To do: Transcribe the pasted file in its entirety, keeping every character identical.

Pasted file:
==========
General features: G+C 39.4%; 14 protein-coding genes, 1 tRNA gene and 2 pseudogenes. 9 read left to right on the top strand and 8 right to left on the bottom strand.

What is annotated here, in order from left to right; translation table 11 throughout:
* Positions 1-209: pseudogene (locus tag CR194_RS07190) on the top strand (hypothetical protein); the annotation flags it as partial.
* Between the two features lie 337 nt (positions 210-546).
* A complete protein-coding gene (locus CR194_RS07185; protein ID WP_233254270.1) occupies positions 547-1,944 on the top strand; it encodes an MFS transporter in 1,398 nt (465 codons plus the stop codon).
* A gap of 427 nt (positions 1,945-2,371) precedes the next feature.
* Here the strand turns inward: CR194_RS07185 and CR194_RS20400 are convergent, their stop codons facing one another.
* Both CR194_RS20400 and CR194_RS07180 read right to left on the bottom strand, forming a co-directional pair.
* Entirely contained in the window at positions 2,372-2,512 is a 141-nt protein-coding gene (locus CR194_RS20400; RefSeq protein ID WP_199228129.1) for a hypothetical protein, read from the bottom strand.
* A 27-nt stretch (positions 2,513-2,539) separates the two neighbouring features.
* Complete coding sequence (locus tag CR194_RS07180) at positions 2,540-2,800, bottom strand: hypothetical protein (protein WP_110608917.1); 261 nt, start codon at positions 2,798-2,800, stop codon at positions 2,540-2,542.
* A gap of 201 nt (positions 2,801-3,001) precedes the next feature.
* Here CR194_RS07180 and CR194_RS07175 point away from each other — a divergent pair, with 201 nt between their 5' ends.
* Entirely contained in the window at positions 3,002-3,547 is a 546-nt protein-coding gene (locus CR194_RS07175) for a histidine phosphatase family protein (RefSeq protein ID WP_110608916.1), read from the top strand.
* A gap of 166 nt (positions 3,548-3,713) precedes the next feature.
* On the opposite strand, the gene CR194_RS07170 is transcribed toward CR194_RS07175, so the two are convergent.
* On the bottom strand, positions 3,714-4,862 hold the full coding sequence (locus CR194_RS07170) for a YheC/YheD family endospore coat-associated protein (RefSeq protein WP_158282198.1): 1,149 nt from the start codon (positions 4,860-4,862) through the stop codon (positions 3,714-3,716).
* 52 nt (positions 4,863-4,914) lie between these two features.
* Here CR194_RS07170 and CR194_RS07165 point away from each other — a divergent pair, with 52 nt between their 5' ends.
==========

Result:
General features: G+C 39.4%; 14 protein-coding genes, 1 tRNA gene and 2 pseudogenes. 9 read left to right on the top strand and 8 right to left on the bottom strand.

What is annotated here, in order from left to right; translation table 11 throughout:
* Positions 1-209: pseudogene (locus tag CR194_RS07190) on the top strand (hypothetical protein); the annotation flags it as partial.
* Between the two features lie 337 nt (positions 210-546).
* A complete protein-coding gene (locus CR194_RS07185; protein ID WP_233254270.1) occupies positions 547-1,944 on the top strand; it encodes an MFS transporter in 1,398 nt (465 codons plus the stop codon).
* A gap of 427 nt (positions 1,945-2,371) precedes the next feature.
* Here the strand turns inward: CR194_RS07185 and CR194_RS20400 are convergent, their stop codons facing one another.
* Both CR194_RS20400 and CR194_RS07180 read right to left on the bottom strand, forming a co-directional pair.
* Entirely contained in the window at positions 2,372-2,512 is a 141-nt protein-coding gene (locus CR194_RS20400; RefSeq protein ID WP_199228129.1) for a hypothetical protein, read from the bottom strand.
* A 27-nt stretch (positions 2,513-2,539) separates the two neighbouring features.
* Complete coding sequence (locus tag CR194_RS07180) at positions 2,540-2,800, bottom strand: hypothetical protein (protein WP_110608917.1); 261 nt, start codon at positions 2,798-2,800, stop codon at positions 2,540-2,542.
* A gap of 201 nt (positions 2,801-3,001) precedes the next feature.
* Here CR194_RS07180 and CR194_RS07175 point away from each other — a divergent pair, with 201 nt between their 5' ends.
* Entirely contained in the window at positions 3,002-3,547 is a 546-nt protein-coding gene (locus CR194_RS07175) for a histidine phosphatase family protein (RefSeq protein ID WP_110608916.1), read from the top strand.
* A gap of 166 nt (positions 3,548-3,713) precedes the next feature.
* On the opposite strand, the gene CR194_RS07170 is transcribed toward CR194_RS07175, so the two are convergent.
* On the bottom strand, positions 3,714-4,862 hold the full coding sequence (locus CR194_RS07170) for a YheC/YheD family endospore coat-associated protein (RefSeq protein WP_158282198.1): 1,149 nt from the start codon (positions 4,860-4,862) through the stop codon (positions 3,714-3,716).
* 52 nt (positions 4,863-4,914) lie between these two features.
* Here CR194_RS07170 and CR194_RS07165 point away from each other — a divergent pair, with 52 nt between their 5' ends.